Could Net Neutrality be to Investments in the Internet What AT&T's Regulation was to Bell Labs?

As the FCC moves forward with its plans to regulate the internet in the U.S., it's worth taking a look at what's happened when the government has regulated other innovative industries. As a facilitator of innovation, I've always been fascinated with the history of Bell Labs. Bell Labs was once thought of as the source of most modern innovations... The work done at Bell Labs built the foundation for modern invention leading to phones, space exploration, the internet, music distribution, cell phones, radio and television and more. more»

Title II Will Have Little Effect on Telecom Developments in The USA

We now know what direction the FCC will take in reorganising the American telecoms market. For many years I have mentioned the rather bizarre situation in that country wherein broadband is not seen as a telecoms service but rather as an internet service, which is itself classified as providing content. Thanks to extensive lobbying from among the telcos (who also refer to themselves as ISPs) in the early days of the internet, back in the 1990s, the FCC accepted their unbelievable proposals. As a result, over the last 20 years or so the USA's telecom market has changed from being one of the most competitive among developed economies to what it is now: a market with hardly any fixed telecoms competition at all. more»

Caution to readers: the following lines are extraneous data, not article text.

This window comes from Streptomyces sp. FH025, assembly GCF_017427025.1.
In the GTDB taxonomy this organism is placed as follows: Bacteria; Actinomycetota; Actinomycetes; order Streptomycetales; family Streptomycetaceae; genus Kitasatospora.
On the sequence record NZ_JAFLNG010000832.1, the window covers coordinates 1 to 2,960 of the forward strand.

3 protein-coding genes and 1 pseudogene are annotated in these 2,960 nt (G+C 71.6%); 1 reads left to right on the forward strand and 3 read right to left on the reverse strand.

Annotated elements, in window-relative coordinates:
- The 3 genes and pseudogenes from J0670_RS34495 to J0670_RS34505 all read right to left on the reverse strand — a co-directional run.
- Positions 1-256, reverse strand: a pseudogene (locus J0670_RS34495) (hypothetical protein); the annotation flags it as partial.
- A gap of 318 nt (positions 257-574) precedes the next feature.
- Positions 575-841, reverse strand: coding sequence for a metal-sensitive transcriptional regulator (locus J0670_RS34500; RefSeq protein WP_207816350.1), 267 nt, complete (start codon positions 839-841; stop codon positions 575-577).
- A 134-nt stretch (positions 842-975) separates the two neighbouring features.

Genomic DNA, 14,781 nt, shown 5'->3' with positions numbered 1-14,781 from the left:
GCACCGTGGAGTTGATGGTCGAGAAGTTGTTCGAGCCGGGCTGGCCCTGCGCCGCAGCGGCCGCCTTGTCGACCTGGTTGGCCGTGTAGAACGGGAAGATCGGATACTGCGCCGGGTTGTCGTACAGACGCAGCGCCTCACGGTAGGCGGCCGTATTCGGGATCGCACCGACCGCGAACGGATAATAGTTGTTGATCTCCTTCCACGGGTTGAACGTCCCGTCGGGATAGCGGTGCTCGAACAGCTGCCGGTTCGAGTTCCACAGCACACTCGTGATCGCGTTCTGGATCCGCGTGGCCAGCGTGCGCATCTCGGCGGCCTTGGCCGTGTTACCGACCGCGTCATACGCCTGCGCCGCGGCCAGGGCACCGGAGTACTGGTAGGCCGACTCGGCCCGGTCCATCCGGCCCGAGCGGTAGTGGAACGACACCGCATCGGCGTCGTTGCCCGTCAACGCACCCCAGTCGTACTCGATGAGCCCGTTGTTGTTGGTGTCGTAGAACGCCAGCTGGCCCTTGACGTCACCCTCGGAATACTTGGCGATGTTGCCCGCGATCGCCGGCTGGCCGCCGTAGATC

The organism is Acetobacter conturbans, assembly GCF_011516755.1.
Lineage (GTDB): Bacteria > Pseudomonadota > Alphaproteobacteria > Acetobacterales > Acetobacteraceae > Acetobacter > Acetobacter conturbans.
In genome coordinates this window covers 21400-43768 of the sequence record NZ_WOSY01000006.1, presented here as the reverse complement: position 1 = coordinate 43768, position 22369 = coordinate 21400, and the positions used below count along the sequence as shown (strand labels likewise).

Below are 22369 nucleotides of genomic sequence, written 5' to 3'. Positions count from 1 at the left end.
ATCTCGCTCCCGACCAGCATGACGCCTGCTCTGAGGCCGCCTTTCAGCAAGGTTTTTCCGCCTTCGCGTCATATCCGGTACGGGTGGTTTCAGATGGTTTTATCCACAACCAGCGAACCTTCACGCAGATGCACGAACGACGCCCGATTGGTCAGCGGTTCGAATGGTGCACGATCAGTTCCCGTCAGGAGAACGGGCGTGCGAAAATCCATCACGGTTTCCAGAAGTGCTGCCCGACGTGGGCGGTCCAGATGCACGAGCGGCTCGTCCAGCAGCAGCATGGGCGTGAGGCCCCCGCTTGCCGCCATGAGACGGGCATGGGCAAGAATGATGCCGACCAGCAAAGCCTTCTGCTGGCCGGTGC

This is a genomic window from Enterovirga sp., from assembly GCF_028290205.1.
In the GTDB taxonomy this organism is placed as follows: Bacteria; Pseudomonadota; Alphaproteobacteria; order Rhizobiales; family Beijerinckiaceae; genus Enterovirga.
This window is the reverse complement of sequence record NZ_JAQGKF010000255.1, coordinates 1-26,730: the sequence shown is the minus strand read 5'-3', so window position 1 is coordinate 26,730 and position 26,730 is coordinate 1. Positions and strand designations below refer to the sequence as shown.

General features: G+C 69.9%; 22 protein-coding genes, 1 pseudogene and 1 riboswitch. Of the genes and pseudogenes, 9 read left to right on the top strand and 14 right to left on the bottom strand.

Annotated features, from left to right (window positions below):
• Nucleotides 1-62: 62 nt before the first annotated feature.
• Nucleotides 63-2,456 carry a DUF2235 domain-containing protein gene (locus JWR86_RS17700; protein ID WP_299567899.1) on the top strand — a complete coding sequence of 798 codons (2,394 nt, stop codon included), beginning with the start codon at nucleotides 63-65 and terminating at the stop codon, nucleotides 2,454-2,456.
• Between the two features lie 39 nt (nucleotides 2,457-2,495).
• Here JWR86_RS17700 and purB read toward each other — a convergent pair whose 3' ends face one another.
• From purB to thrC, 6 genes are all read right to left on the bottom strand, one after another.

What's Certain About the Regulatory Uncertainty Debate

Incumbent carriers, such as AT&T, Comcast and Verizon, have made countless "curtains for the Free World" assertions in the Network Neutrality debate. They claim that if the FCC reclassifies as common carriage aspects of Internet access, it will create "regulatory uncertainty" and "disincentive investment." Not one of the countless sponsored researchers funded by incumbents has provided a shred of empirical evidence to support these assertions. more»

Decision Time for the Open Internet

On February 26 of this year the Federal Communications Commission (FCC) of the United States will vote on a proposed new ruling on the issue of "Network Neutrality" in the United States, bringing into force a new round of measures that are intended to prevent certain access providers from deliberately differentiating service responses on the carriage services that they provide. more»

FCC Expected to Propose Regulation of Internet as Utility

Sources are reporting that Tom Wheeler, the Federal Communications Commission chairman, is widely expected this week to propose regulating Internet service similar to a public utility -- a move certain to unleash another round of intense debate and lobbying about how to ensure so-called net neutrality, or an open Internet. more»

ICANN: Our Top 3 Policy Priorities for 2015